Say “no” to increases in student fees.
This is our chance to stop the rising tide of fees we have to pay to attend college.
Today and tomorrow, if we vote no (at www.csunas.org) in the Associated Students referendum, we can stop a dramatic increase in fees we have to pay on top of our normal school fees.
If the referendum is approved, our A.S. and Instructionally Related Activities fees will not only increase for us but for future students, who will probably be paying a lot more for tuition than we do.
If we do not vote down this fee increase, your A.S. and IRA fees will rise every year to eventually reach $294 a year.
We do not believe that we will be getting our money’s worth. In fact, though we have investigated the stated reasons for the fee increase, we do not believe students have been given enough of a reason to support these referendums.
The present $72 AS fee would be raised $15 for Spring 2007 to $87, and would be used to support programs such as student scholarships, the children’s center, Big Show and the improvement of existing programs.
The IRA fee is $15 now and, if approved, would rise $5 every semester until it reaches $50 a semester in Fall 2011. Half of IRA fees pay for things like the jazz band, the symphony, Model United Nations, and yes, the Daily Sundial (we get $10,000 a year). The other half goes to athletics.
Questions that must be asked: Can CSUN students afford this and do we get our money’s worth?
Can you afford $294 on top of already increasing fees?
We believe this increase is too much for many present and future students.
Let’s look at how much money A.S. gets now and what they do with it, using the 2004 A.S. tax records.
Your money funds a multi-million dollar concern – A.S. received more than $5.8 million between July 1, 2004 and June 30, 2005, according to tax documents. Most of this money comes out of your pocket. $4,272,545, to be exact.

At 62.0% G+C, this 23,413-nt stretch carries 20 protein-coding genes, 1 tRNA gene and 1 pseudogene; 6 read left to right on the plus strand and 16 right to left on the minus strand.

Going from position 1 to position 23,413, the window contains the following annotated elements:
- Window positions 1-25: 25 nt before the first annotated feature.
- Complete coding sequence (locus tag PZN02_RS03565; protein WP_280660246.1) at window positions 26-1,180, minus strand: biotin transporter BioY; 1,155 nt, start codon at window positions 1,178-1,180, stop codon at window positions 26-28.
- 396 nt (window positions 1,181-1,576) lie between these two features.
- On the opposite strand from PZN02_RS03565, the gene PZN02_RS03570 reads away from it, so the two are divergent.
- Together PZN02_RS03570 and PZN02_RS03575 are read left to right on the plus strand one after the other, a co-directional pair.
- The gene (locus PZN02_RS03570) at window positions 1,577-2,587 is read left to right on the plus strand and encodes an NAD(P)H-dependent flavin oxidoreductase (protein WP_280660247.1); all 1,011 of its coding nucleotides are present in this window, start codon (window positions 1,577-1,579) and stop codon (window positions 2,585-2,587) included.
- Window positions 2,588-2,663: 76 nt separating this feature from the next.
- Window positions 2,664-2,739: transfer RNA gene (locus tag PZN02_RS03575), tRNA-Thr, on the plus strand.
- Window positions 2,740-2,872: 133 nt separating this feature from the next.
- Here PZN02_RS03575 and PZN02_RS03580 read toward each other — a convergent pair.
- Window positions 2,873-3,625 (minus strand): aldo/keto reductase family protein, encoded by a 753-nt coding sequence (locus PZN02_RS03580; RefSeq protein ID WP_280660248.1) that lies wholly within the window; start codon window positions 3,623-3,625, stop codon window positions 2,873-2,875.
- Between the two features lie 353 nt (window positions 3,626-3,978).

Where did the money go? According to tax documents, A.S. had $3,588,867 in savings and cash investments in June of 2005. This does not include the buildings and land it owns – that is worth $3,335,997. A large part of this is a “rainy day” fund. It seems A.S. is ready for the second flood.
A.S. had $195,219 in cash on June 30, 2005, according to tax records.
Of that amount, tens of thousands went to pay your elected student representatives – $12,352 went to the president of A.S. (he did not serve a full term – he would have received more if he had stayed.)
Directors received $3,400 to $175. Most received thousands.
Senators received $880 to $65.
Travel expenses ate up $69,249.
And $6,600 went to polo shirts this semester.
It goes on. If you find this confusing, don’t feel bad. We had an ex-senator in our office who tried for a year to figure out how the finances worked and where the money ended up. He never found out.
When the CSU system needs more money, it raises student fees. Now that A.S. needs more money, the first place they look is student fees. There are other ways a corporation such as A.S. has at its disposal to get money, but they chose to hit the students up first.
We are all here because we understand the importance of a college career in today’s job market. We need CSUN and because we need it, we are forced to accept the terms set for us by the CSU and A.S. We get charged more and more with little to no benefits to the majority of students. Our classes are overcrowded, our teachers are underpaid, our student groups and organizations receive very little funding and our enrollment numbers keep going up. Where is all the money going? Let’s get answers to that before we commit our successors and ourselves to more fee increases.
CSU does not ask our permission before raising our tuition, but A.S. does and they deserve an educated answer.
Though we could understand a small increase, this would be a terrible burden on students. An increase paid not just by us, but by future students who would have a dramatic fee increase that they had no control over.